11 the second block. The third block of trials maps a concept and attribute to one key and the other concept and attribute to the other. For example, participants may be asked to ds that belong to a prescribed set of concepts and attributes (e.g., self AND words that belong in another set (e.g., other AND built). The differences in response latencies among responses to the various attributes are then used to cr eate a measure of the indiv (implicit) preferences. Block 4 presents the concepts from block 1 a second time but with the concepts associated with the opp osite keys, while b lock 5 presents the concepts and attitudes from block 3, again m apped on to the opposite keys. Figure 1 shows an example of an IAT sequence. Sriram and Greenwald (2009) recently introduced a shortened version of the IAT called the Brief Implicit Association Test (BIAT) that uses two blocks of stimuli presentations in original five blocks (see Figure 2) In addition, the task focuses on just two of the four categories in each four category test block. Both concepts are presented over both trials, while only the attributes presented are self or posit ive. The results of a series of four experiments demonstrated strong internal reliability within those BIATs that had self or good as the focal category as well as a significant correlation between IAT and BIAT scores. The three main assumptions about i mplicit attitudes is that they (1) are able to assess unconscious representations of the attitude object, (2) reflect much more stable and well rooted representations of the attitude object and (3) are much less susceptible to the effects of social desira bility. However, recently Gawronski, LeBel, and Peters (2007) cautioned that assumptions about what implicit measures are actually measuring should be made with care. Low correlations between implicit measures and self reports are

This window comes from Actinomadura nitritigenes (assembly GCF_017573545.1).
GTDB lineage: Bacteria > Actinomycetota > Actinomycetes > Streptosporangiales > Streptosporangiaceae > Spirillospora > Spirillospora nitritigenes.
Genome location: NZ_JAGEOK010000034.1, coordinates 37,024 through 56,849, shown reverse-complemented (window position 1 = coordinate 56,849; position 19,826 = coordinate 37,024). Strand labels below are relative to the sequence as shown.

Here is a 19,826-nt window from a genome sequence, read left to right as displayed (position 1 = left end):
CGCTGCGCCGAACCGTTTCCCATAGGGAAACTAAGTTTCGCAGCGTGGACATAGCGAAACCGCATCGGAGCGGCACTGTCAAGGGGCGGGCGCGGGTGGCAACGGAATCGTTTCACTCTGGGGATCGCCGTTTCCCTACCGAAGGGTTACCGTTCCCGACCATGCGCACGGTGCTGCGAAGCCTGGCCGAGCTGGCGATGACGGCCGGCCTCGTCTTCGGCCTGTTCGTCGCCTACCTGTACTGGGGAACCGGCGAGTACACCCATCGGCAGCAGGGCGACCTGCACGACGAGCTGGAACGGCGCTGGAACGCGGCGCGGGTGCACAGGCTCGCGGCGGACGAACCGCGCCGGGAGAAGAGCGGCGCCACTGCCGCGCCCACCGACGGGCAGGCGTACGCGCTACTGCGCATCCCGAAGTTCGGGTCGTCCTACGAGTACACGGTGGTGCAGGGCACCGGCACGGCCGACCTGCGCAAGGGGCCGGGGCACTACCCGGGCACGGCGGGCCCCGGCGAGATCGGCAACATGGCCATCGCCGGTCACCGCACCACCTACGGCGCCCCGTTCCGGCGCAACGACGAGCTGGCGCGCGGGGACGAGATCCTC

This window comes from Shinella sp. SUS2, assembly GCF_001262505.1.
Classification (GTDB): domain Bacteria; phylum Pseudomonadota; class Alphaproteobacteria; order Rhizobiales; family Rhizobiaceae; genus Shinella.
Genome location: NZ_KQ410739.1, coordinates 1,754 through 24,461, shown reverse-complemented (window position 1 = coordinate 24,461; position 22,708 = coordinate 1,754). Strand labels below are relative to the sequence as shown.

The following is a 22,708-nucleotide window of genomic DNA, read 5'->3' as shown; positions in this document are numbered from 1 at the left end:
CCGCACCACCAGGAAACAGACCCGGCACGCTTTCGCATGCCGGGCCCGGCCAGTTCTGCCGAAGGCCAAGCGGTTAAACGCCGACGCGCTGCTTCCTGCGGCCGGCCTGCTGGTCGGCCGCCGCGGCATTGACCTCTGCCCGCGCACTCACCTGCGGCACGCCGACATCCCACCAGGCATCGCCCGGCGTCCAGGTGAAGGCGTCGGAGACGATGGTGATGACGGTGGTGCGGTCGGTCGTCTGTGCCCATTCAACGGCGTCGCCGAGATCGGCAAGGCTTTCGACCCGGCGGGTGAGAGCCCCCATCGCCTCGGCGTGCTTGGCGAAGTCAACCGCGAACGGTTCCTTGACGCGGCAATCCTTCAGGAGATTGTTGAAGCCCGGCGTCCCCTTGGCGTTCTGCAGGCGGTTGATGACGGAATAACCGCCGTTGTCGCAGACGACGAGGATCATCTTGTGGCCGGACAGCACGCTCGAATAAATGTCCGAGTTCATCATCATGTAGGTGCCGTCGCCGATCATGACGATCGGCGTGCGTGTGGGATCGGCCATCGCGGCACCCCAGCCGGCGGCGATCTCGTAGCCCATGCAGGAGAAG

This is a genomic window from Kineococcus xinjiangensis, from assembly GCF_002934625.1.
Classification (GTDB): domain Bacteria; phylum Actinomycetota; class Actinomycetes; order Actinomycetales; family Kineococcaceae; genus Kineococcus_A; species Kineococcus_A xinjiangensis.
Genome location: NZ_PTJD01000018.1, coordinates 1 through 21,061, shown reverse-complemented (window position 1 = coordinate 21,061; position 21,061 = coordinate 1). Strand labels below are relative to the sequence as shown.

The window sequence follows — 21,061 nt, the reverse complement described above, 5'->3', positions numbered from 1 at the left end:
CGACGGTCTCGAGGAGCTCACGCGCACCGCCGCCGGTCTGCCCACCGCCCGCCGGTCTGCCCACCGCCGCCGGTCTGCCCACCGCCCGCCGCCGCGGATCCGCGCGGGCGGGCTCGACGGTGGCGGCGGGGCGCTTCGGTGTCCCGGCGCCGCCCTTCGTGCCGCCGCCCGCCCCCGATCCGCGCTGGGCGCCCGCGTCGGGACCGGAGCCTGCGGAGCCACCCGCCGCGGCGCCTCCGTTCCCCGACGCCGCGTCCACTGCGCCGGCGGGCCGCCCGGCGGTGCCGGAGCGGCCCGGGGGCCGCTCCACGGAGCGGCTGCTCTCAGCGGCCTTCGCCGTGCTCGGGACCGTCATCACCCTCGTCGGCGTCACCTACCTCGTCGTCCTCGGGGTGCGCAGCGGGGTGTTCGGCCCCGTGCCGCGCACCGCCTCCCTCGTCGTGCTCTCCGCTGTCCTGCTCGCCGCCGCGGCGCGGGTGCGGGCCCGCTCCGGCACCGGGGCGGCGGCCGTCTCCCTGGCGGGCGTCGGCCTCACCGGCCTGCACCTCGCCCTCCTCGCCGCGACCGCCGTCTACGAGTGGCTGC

12 often inferred as evide nce at titudes have been assessed at a nonconscious level. Ho wever, Gawronski (2002) reported that after correcting for measurement error and conceptual correspondence (what the scale is actually measuring) the correlation between the two meas ures become s quite substantial. Gawronski used two IATs designed to assess prejudice toward Turkish people and Asian people as well as an as cited in Gawronski, 2002 ) Blatant Prejudice Scale for each race. The convergent and di scriminant validity of the IAT was demonstrated by substantial correlations between each race IAT and its Blatant Prejudice Scale counterpart. The conceptual correspondence between the IAT and self report was maximized by targeting prejudiced attitudes to ward one ethnic group at a time. The assumption that indirect measures of attitudes reflect much more stable and well rooted representations of the attitude object may be countered by evidence that indirect measures are also highly sensitive to momentary differences in context (Gawronski et al., 2007) Some of these contextual factors include the relative salience of the social categories, anticipated social roles, food deprivation and mood states. Moreover, both conscious and non conscious priming has a lso been shown to play a substantial role in performance on indirect measures ( Gawronski et al., 2007; Rydell et al., 2008). Finally, t he assumption that social desirability does not influence implicit measures of attitudes also seems to be controversial Several studies have indicated that mental imagery or deliberate retrieval of information from memory can influence the scores obtained by these measures, suggesting that indirect measures are not immune to deliberate attempts to control responses. For example, Blair, Ma, and Lenton (2001)